These COVID-19 vaccines are given as an injection into your upper arm. It will only take a few minutes.
How many doses of these COVID-19 vaccines will I need?
You will need two doses of one of these COVID-19 vaccines to get the best protection. You need to get the second dose 28 days (four full weeks) after the first dose.
Are these vaccines safe?
The HSE only uses vaccines when they meet the required standards of safety and effectiveness. While the work to develop these COVID-19 vaccines has moved much faster than usual, the vaccines they are offering you have gone through all the usual steps needed to develop and approve a safe and effective vaccine. In order to be approved for use, these COVID-19 vaccines went through all the clinical trials and safety checks all other licensed medicines go through, following international standards of safety. The vaccine being offered you is either called Comirnaty, manufactured by Pfizer / BioNTech. or COVID-19 Vaccine Moderna. manufactured by Moderna. They have:
• been tested with thousands of people as part of clinical trials.
• met strict standards of safety, quality and effectiveness, and been approved and licensed by regulators. For Ireland, the regulator is the European Medicines Agency (EMA) – visit http://www.ema.europa.eu for more information.
What are the side effects of these vaccines?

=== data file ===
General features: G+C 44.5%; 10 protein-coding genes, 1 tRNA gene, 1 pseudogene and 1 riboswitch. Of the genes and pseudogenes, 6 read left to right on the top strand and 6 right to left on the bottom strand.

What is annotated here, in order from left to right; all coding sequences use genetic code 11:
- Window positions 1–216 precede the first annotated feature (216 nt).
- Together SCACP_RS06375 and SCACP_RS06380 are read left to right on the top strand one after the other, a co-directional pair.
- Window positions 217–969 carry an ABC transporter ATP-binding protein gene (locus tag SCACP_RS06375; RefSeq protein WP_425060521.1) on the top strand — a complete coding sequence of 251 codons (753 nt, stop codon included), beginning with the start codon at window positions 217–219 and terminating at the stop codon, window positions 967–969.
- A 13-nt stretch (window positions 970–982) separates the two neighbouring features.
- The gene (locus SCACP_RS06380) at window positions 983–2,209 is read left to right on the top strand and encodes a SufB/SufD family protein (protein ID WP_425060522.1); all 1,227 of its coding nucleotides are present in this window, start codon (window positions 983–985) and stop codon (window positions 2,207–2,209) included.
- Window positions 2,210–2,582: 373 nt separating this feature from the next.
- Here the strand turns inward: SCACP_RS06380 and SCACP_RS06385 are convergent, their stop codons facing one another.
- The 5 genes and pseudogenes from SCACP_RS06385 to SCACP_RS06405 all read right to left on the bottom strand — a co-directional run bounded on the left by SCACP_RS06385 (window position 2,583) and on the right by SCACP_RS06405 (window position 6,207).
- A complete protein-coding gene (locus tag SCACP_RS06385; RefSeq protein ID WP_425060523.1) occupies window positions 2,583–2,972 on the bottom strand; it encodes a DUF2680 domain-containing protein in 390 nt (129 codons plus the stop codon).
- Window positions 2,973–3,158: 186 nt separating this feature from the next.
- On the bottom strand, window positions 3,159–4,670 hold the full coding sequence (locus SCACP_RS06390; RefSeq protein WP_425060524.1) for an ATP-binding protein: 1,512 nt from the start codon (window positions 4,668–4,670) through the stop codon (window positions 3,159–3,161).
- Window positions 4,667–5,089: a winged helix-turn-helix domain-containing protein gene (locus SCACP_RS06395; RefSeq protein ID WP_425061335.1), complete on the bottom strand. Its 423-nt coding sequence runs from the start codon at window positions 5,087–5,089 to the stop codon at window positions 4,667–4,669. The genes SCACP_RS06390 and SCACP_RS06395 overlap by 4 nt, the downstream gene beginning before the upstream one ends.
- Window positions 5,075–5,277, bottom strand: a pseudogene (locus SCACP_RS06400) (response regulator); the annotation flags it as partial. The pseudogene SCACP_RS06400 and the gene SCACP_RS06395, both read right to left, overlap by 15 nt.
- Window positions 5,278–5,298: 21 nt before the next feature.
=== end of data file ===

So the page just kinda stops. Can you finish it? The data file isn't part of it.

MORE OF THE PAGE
Like all medicines, vaccines can cause side effects. Most of these are mild to moderate, short-term, and not everyone gets them.
More than one in 10 people may experience:
• feeling tired
• tenderness, swelling and/or redness in your arm where you have had the vaccine injection
• swollen lymph glands under the arm where they had the injection, with the Moderna vaccine
• muscle pain
• joint pain
• nausea or vomiting
• fever (temperature of 38 degrees Celsius or above)
More rarely, people develop itchiness where the vaccine was given, swelling of the lymph glands or sleeplessness, these side effects are seen in more than 1 in 1,000 people, with the Pfizer vaccine. Bell’s palsy is a rare side effect seen in more than 1 in 10,000 people. Rarely, people who have had facial fillers may develop swelling of their face, this is seen in more than 1 in 10,000 people with the Moderna vaccine.
Serious side effects to vaccines, like an allergic reaction, are extremely rare, seen in approximately 1 in a million people for all vaccines. Your vaccinator is trained to treat very rare serious allergic reactions. These vaccines have gone through the same clinical trials and safety checks as all other licensed vaccines, however these vaccines are new and long-term side effect information is limited.